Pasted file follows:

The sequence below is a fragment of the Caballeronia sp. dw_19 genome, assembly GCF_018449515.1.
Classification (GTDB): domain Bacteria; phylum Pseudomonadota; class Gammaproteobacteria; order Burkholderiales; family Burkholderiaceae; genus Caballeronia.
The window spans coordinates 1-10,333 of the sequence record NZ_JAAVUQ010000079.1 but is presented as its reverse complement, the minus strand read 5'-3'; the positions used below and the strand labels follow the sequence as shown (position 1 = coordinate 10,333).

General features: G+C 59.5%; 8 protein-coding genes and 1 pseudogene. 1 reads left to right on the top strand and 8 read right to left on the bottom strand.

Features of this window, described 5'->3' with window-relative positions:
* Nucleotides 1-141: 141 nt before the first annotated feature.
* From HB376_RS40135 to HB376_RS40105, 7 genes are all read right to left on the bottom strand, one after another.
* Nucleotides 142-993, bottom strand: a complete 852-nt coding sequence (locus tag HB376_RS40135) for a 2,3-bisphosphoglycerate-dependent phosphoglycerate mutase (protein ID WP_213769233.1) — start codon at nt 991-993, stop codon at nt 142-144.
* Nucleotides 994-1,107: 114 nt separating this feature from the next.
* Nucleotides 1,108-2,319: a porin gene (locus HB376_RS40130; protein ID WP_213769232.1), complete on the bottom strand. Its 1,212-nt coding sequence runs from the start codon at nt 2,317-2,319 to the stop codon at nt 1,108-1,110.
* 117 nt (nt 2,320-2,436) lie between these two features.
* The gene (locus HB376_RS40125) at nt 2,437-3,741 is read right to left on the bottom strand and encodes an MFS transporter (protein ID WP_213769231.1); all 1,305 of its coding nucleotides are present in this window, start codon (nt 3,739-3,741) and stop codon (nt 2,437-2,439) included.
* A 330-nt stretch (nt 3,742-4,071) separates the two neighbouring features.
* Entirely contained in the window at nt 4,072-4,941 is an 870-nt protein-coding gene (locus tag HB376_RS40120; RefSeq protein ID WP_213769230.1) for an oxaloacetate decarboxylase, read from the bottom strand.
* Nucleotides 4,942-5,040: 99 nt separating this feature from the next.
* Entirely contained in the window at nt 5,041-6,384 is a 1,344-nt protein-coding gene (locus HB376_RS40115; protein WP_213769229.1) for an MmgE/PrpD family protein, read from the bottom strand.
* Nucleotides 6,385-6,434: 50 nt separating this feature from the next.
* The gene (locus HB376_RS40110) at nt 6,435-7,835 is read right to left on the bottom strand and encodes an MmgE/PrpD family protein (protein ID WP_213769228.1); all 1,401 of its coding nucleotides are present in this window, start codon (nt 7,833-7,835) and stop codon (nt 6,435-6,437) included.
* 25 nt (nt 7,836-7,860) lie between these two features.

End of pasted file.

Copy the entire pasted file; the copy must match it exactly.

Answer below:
The sequence below is a fragment of the Caballeronia sp. dw_19 genome, assembly GCF_018449515.1.
Classification (GTDB): domain Bacteria; phylum Pseudomonadota; class Gammaproteobacteria; order Burkholderiales; family Burkholderiaceae; genus Caballeronia.
The window spans coordinates 1-10,333 of the sequence record NZ_JAAVUQ010000079.1 but is presented as its reverse complement, the minus strand read 5'-3'; the positions used below and the strand labels follow the sequence as shown (position 1 = coordinate 10,333).

General features: G+C 59.5%; 8 protein-coding genes and 1 pseudogene. 1 reads left to right on the top strand and 8 read right to left on the bottom strand.

Features of this window, described 5'->3' with window-relative positions:
* Nucleotides 1-141: 141 nt before the first annotated feature.
* From HB376_RS40135 to HB376_RS40105, 7 genes are all read right to left on the bottom strand, one after another.
* Nucleotides 142-993, bottom strand: a complete 852-nt coding sequence (locus tag HB376_RS40135) for a 2,3-bisphosphoglycerate-dependent phosphoglycerate mutase (protein ID WP_213769233.1) — start codon at nt 991-993, stop codon at nt 142-144.
* Nucleotides 994-1,107: 114 nt separating this feature from the next.
* Nucleotides 1,108-2,319: a porin gene (locus HB376_RS40130; protein ID WP_213769232.1), complete on the bottom strand. Its 1,212-nt coding sequence runs from the start codon at nt 2,317-2,319 to the stop codon at nt 1,108-1,110.
* 117 nt (nt 2,320-2,436) lie between these two features.
* The gene (locus HB376_RS40125) at nt 2,437-3,741 is read right to left on the bottom strand and encodes an MFS transporter (protein ID WP_213769231.1); all 1,305 of its coding nucleotides are present in this window, start codon (nt 3,739-3,741) and stop codon (nt 2,437-2,439) included.
* A 330-nt stretch (nt 3,742-4,071) separates the two neighbouring features.
* Entirely contained in the window at nt 4,072-4,941 is an 870-nt protein-coding gene (locus tag HB376_RS40120; RefSeq protein ID WP_213769230.1) for an oxaloacetate decarboxylase, read from the bottom strand.
* Nucleotides 4,942-5,040: 99 nt separating this feature from the next.
* Entirely contained in the window at nt 5,041-6,384 is a 1,344-nt protein-coding gene (locus HB376_RS40115; protein WP_213769229.1) for an MmgE/PrpD family protein, read from the bottom strand.
* Nucleotides 6,385-6,434: 50 nt separating this feature from the next.
* The gene (locus HB376_RS40110) at nt 6,435-7,835 is read right to left on the bottom strand and encodes an MmgE/PrpD family protein (protein ID WP_213769228.1); all 1,401 of its coding nucleotides are present in this window, start codon (nt 7,833-7,835) and stop codon (nt 6,435-6,437) included.
* 25 nt (nt 7,836-7,860) lie between these two features.